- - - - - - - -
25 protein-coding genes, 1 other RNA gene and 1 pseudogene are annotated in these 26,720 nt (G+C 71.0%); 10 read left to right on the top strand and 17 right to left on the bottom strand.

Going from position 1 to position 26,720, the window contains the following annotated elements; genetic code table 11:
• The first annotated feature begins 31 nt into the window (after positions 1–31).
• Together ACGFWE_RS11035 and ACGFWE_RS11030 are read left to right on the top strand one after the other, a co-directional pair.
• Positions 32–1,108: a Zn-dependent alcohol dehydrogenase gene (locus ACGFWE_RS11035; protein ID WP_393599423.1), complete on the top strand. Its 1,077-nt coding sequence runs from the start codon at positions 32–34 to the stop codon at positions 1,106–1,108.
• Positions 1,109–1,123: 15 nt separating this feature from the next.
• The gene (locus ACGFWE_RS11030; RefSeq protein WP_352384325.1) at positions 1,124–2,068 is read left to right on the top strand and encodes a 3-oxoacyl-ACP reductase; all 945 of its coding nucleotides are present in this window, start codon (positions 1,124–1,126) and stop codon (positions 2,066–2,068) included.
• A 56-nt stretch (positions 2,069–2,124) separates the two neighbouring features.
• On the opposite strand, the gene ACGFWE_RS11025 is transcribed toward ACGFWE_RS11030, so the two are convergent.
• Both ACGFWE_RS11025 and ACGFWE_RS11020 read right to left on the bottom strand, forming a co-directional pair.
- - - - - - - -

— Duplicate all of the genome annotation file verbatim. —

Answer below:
25 protein-coding genes, 1 other RNA gene and 1 pseudogene are annotated in these 26,720 nt (G+C 71.0%); 10 read left to right on the top strand and 17 right to left on the bottom strand.

Going from position 1 to position 26,720, the window contains the following annotated elements; genetic code table 11:
• The first annotated feature begins 31 nt into the window (after positions 1–31).
• Together ACGFWE_RS11035 and ACGFWE_RS11030 are read left to right on the top strand one after the other, a co-directional pair.
• Positions 32–1,108: a Zn-dependent alcohol dehydrogenase gene (locus ACGFWE_RS11035; protein ID WP_393599423.1), complete on the top strand. Its 1,077-nt coding sequence runs from the start codon at positions 32–34 to the stop codon at positions 1,106–1,108.
• Positions 1,109–1,123: 15 nt separating this feature from the next.
• The gene (locus ACGFWE_RS11030; RefSeq protein WP_352384325.1) at positions 1,124–2,068 is read left to right on the top strand and encodes a 3-oxoacyl-ACP reductase; all 945 of its coding nucleotides are present in this window, start codon (positions 1,124–1,126) and stop codon (positions 2,066–2,068) included.
• A 56-nt stretch (positions 2,069–2,124) separates the two neighbouring features.
• On the opposite strand, the gene ACGFWE_RS11025 is transcribed toward ACGFWE_RS11030, so the two are convergent.
• Both ACGFWE_RS11025 and ACGFWE_RS11020 read right to left on the bottom strand, forming a co-directional pair.